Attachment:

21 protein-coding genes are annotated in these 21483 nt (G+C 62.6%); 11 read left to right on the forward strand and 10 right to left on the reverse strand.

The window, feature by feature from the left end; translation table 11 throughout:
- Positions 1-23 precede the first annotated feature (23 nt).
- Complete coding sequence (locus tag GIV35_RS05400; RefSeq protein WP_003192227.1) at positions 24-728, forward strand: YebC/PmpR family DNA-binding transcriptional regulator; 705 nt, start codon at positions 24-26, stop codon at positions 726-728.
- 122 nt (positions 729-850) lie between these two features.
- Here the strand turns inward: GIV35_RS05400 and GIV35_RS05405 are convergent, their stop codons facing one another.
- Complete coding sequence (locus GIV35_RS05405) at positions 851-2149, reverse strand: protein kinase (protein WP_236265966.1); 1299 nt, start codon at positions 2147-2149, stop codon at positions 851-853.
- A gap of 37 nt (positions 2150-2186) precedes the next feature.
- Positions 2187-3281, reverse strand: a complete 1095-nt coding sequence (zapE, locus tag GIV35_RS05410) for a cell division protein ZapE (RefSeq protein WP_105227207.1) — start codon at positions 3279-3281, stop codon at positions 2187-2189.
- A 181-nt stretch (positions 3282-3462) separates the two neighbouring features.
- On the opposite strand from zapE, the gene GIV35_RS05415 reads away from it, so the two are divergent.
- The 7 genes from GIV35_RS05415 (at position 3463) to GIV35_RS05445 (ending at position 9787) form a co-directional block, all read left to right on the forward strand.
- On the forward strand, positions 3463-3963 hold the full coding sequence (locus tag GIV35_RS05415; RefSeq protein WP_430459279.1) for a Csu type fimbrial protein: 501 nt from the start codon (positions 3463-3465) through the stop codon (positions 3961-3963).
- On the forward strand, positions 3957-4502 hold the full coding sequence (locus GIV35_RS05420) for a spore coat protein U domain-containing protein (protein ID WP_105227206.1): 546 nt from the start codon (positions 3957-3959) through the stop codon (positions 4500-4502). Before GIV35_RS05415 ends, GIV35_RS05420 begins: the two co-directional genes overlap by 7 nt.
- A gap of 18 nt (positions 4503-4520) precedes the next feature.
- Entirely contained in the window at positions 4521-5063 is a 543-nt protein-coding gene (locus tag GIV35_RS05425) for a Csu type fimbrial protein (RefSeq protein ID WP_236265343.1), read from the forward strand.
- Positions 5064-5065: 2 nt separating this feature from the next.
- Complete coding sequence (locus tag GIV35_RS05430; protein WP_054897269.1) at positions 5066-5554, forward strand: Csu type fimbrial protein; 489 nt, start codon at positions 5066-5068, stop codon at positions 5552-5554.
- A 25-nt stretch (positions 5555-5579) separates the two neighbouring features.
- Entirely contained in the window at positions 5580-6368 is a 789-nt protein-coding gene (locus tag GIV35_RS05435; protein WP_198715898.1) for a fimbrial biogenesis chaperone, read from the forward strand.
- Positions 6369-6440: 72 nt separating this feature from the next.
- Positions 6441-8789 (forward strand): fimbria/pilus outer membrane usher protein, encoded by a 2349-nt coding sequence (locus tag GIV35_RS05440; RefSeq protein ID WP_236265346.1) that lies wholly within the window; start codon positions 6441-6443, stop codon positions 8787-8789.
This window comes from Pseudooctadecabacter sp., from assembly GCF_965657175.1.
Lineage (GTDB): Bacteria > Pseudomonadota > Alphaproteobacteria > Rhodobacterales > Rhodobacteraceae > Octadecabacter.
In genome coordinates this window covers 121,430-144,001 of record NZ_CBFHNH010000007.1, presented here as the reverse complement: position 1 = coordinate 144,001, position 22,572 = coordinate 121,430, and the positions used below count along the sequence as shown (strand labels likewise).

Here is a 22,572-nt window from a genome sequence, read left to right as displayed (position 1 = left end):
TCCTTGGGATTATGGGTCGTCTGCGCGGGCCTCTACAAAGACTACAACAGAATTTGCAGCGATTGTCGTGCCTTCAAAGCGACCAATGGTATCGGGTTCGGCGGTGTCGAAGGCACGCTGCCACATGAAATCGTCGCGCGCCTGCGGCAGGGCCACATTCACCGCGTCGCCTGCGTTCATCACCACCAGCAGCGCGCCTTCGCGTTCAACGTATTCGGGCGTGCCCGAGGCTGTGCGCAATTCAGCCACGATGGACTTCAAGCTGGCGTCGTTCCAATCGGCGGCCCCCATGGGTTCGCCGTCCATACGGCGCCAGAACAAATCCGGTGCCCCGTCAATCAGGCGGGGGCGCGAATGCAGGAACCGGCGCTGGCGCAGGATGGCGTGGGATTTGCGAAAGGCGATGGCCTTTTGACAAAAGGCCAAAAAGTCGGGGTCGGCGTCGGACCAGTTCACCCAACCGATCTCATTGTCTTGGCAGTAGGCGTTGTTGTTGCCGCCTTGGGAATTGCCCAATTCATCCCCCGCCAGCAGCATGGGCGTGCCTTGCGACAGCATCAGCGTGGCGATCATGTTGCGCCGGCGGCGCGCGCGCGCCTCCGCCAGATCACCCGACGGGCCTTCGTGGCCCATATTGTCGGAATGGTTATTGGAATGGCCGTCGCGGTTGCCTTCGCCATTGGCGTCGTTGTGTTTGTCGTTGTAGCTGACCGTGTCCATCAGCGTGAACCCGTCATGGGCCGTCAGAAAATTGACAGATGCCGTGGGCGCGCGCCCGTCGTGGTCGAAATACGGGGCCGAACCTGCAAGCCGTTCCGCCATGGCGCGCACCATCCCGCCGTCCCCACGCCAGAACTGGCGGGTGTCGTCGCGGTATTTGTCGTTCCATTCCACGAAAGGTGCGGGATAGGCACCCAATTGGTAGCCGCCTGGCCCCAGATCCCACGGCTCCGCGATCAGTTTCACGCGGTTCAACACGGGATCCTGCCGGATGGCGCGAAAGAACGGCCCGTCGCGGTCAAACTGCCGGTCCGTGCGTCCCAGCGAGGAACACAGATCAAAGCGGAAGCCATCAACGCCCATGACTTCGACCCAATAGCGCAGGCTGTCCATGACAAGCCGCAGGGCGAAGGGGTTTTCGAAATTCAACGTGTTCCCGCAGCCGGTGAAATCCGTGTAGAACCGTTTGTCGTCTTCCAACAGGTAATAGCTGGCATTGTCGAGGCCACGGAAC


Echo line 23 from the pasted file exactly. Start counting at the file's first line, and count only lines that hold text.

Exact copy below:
This window comes from Pseudooctadecabacter sp., from assembly GCF_965657175.1.